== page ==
Helping young people with psychosis return to work: early intervention services need to do more

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Stephen Wood summarises a recent cluster RCT of vocational rehabilitation in early psychosis, which finds that early intervention services need to do more to help young people with psychosis return to work.

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Black patients’ first contact with mental health services is more likely to be coercive

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It is well documented that there are differences in how patients are treated, depending on their ethnicity. Previous inquiries in the UK have suggested that the NHS is institutionally racist (Blofeld et al, 2003). Some groups, for example those from African Caribbean or Aboriginal descent, experience more coercive care and poor outcomes, including higher doses of [read the full story...]

Psychosis and schizophrenia in adults: updated NICE guidance for 2014

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While the organisation’s name may change frequently, currently National Institute for Health and Care Excellence (NICE), its role remains constant – to provide clear published guidance on the role of treatment options within the NHS. The publication of new NICE guidance represents a significant event as clinical recommendations shape the nature of provided care nationally [read the full story...]

Long term maintenance treatment with antipsychotics: a cautionary note from recent research

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The support of individuals with experience of psychosis is complex and relies on a combination of psychopharmacology (antipsychotic drugs), psychological therapies and social interventions. Antipsychotics will often be the first line treatment offered, with the intention of reducing psychotic symptom burden. Following the resolution of immediate symptoms the role of antipsychotics becomes less clear; should [read the full story...]

Meta-analysis finds that pituitary volume is not affected in people with first episode psychosis or schizophrenia

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* Declaration; I have published articles with two of the authors of this article, including on this topic, and know most of them professionally One influential model of the onset of psychotic disorders such as schizophrenia is the stress-vulnerability model, first put forward by Zubin and Spring in 1977. This model proposes that people at [read the full story...]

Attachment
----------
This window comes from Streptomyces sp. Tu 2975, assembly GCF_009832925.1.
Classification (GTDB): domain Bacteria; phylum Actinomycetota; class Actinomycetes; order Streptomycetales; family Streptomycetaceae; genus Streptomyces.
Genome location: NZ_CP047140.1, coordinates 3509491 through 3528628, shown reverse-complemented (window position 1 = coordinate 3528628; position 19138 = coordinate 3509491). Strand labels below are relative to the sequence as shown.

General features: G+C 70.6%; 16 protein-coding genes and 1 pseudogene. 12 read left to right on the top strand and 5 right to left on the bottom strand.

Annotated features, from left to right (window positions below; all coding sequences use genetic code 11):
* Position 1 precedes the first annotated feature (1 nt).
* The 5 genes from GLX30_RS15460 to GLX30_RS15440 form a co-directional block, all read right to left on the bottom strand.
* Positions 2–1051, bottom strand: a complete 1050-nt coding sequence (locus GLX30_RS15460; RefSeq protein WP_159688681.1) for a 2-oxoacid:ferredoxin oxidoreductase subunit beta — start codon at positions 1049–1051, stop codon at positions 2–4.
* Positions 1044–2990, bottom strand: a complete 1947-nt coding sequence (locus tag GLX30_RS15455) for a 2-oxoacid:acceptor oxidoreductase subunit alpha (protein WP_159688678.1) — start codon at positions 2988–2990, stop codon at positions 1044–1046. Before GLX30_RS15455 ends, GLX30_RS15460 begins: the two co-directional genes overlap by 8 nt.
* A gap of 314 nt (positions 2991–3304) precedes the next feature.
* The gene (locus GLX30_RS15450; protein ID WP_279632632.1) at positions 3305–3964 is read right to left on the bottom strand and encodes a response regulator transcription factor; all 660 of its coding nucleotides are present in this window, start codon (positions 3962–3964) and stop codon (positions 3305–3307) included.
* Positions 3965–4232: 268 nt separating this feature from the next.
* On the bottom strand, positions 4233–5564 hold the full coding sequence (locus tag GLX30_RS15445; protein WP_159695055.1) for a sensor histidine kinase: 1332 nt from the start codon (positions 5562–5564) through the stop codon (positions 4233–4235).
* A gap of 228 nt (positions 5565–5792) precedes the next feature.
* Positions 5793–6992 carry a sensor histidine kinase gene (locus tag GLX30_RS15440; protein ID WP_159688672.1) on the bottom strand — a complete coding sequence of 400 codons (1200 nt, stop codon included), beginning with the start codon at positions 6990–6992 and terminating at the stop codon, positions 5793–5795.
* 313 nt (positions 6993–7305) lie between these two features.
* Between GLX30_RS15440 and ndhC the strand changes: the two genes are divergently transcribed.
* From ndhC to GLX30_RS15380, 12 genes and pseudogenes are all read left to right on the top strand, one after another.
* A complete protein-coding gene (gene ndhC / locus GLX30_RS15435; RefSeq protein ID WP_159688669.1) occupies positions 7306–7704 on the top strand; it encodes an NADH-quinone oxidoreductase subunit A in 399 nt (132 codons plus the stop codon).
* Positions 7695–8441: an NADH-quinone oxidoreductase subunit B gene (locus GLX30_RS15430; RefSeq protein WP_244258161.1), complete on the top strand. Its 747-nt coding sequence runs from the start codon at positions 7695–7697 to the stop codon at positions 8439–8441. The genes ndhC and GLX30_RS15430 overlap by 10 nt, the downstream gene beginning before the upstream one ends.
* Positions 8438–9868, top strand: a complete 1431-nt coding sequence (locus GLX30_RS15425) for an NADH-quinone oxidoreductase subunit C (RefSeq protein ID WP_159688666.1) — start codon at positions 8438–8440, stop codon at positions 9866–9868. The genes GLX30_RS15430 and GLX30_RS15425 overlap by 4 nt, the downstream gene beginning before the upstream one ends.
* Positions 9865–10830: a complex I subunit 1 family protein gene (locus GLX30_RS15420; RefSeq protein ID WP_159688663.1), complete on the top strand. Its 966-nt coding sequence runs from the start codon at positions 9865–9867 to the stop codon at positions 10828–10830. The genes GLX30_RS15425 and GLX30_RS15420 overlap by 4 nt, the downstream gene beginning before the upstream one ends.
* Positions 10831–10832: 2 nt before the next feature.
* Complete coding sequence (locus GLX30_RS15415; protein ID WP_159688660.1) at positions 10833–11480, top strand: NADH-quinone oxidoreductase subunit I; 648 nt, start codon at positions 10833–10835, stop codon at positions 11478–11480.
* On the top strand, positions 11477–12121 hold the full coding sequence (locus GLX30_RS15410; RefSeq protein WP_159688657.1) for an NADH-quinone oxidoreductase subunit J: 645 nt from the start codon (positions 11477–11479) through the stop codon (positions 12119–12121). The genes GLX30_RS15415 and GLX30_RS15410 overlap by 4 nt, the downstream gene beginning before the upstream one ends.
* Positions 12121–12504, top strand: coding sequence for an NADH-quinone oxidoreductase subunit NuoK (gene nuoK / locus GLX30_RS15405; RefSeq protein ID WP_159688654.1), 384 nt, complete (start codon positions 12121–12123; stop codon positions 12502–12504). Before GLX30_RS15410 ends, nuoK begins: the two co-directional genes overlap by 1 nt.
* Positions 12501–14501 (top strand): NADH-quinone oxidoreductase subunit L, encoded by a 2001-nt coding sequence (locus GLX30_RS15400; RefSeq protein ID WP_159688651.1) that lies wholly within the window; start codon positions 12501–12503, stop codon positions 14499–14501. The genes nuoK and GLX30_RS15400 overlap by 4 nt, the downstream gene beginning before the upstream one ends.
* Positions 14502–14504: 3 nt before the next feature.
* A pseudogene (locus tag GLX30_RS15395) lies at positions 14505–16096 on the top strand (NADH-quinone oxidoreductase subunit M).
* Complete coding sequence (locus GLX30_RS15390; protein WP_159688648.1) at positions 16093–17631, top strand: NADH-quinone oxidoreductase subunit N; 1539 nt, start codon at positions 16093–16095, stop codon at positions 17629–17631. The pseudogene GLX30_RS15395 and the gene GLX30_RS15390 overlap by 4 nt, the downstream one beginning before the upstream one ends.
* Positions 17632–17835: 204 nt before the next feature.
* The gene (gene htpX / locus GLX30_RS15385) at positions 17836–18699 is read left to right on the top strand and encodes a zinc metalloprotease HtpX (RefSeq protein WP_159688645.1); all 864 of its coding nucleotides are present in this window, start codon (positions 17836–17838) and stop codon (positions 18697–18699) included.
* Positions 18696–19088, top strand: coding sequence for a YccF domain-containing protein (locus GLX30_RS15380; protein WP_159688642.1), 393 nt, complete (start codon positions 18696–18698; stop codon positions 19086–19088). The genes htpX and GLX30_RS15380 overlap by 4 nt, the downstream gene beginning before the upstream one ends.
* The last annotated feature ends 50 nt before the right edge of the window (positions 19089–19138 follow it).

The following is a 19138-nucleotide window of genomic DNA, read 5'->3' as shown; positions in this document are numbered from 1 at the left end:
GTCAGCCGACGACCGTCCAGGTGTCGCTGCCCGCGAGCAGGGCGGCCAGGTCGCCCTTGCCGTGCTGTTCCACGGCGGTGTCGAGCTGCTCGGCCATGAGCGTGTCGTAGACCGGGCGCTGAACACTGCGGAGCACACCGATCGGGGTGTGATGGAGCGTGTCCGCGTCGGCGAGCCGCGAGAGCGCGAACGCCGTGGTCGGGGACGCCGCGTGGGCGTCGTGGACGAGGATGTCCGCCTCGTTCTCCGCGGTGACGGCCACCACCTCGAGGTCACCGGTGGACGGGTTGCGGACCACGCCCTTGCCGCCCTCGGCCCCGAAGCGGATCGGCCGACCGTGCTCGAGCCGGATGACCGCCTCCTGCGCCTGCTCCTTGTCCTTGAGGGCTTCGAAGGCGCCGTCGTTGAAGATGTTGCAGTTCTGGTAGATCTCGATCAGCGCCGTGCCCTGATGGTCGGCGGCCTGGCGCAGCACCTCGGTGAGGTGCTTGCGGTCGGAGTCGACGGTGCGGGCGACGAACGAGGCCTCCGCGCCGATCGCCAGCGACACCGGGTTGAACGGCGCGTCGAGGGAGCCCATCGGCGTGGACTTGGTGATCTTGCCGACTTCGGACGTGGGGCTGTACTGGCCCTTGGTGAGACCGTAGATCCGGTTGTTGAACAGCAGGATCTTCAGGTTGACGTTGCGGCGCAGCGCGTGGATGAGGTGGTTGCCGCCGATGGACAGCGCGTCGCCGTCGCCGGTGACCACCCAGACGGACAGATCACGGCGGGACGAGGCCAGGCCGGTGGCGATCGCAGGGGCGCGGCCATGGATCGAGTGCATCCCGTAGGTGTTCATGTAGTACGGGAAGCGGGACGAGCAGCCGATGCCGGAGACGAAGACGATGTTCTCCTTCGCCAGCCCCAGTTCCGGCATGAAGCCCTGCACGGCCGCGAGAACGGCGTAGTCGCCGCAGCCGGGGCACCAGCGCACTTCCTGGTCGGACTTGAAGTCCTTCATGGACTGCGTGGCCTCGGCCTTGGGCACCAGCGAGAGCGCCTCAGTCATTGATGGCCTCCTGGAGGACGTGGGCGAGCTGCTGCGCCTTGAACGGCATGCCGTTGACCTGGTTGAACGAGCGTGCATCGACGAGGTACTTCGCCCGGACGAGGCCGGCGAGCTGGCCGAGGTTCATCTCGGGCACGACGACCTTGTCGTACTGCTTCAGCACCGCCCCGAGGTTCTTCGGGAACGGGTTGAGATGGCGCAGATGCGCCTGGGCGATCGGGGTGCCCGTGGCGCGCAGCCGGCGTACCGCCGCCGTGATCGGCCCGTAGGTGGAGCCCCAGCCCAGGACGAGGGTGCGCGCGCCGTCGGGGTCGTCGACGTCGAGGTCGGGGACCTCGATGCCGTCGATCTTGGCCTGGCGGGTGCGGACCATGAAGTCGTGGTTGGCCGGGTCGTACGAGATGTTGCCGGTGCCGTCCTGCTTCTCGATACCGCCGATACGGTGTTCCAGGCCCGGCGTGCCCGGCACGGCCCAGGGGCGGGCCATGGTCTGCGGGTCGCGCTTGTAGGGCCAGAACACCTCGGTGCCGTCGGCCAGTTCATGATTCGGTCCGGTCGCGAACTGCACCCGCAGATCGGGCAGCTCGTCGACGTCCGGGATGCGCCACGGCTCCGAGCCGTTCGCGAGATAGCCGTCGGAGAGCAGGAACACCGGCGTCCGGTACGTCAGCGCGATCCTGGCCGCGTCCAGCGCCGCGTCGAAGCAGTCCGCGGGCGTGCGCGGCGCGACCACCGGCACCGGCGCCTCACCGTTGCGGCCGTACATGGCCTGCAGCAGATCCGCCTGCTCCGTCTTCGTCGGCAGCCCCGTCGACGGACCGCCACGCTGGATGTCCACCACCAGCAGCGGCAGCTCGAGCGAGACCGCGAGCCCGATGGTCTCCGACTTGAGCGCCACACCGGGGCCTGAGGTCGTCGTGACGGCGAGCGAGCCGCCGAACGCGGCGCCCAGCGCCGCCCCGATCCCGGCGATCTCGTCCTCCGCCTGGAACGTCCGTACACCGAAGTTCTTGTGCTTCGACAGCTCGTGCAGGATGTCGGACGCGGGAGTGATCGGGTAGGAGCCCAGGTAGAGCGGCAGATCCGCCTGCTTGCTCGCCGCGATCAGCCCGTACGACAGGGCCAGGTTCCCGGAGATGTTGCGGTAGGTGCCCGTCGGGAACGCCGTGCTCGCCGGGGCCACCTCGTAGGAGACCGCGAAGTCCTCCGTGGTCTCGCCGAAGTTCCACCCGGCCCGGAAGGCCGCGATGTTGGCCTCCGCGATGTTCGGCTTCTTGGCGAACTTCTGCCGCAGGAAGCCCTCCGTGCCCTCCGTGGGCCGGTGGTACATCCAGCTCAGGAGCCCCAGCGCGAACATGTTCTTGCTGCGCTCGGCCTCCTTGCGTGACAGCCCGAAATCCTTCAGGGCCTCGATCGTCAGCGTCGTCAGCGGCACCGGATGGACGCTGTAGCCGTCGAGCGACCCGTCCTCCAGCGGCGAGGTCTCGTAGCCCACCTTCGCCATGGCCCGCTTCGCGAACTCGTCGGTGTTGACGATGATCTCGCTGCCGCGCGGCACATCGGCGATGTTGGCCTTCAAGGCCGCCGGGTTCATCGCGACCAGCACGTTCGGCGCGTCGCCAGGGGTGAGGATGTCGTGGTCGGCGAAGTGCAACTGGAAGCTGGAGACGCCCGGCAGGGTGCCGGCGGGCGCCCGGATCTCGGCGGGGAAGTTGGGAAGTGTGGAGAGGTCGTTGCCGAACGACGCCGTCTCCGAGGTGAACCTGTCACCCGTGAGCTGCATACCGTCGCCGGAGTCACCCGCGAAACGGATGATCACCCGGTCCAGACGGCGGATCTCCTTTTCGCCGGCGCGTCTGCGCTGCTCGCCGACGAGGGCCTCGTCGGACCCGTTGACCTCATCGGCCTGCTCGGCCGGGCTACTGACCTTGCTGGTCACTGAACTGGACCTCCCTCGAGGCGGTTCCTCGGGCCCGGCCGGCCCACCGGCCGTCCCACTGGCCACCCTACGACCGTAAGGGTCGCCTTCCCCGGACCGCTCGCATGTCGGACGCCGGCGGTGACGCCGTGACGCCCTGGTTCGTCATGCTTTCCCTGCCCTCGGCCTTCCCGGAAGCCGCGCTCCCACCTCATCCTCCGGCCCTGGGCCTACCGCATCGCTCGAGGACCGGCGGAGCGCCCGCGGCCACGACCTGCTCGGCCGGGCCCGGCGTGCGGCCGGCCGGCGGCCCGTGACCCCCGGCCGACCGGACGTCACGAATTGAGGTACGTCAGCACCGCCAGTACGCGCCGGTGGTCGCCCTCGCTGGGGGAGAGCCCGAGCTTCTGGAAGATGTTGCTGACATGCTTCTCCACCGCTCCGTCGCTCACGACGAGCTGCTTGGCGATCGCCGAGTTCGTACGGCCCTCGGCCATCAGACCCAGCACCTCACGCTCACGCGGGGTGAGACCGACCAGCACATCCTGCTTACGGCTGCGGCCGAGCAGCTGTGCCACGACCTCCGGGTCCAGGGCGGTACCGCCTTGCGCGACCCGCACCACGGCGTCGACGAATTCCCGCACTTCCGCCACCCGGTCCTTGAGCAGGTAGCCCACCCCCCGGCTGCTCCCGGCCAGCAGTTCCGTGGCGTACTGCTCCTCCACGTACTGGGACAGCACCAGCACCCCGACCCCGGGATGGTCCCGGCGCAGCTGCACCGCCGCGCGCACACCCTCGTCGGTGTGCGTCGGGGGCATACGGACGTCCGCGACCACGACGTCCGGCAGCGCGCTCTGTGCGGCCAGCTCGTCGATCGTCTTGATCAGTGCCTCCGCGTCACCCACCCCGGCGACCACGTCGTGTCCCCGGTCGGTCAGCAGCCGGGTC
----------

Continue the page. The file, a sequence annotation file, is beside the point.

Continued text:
Identifying risk factors in first episode psychosis: results from two new meta-analyses

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A first episode of psychosis is a higher risk time for acts of self-harm and of violence, and a chance to engage people, modify risk factors and change outcomes. Two related meta-analyses by Large, Neilssen and Challis are presented in a letter in the Australian and New Zealand Journal of Psychiatry.  They summarise two studies [read the full story...]

Schizophrenia Commission report highlights what we can all do to improve care and understanding

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The research and campaigns relating to life outcomes for people with schizophrenia and psychosis are truly shocking. It seems unbelievable that people with schizophrenia face a lifespan 15-20 years shorter than the general population and that only 7% are able to hold down a job. Paul Jenkins from Rethink Mental Illness sums it up nicely: [read the full story...]

New systematic review shows how the incidence of schizophrenia and other psychoses has changed since 1950

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This is one in a series of 5 systematic reviews commissioned by the Department of Health, which seek to establish a comprehensive understanding of the distribution and pattern of psychotic disorders in England, between 1950 and 2009. All mental health professionals, commissioners and health planners will find this research relevant to their work. It’s well [read the full story...]

The most effective treatments for preventing relapse in first episode psychosis: a new systematic review and meta-analysis

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Patients with first episode psychosis often relapse after initial remission, so it is perhaps surprising that treatment guidelines for the condition are generally based on poor quality evidence. Antipsychotic drugs are frequently discontinued, but clinicians don’t have ready access to information that shows how to determine which patients can be successfully tapered off of antipsychotic [read the full story...]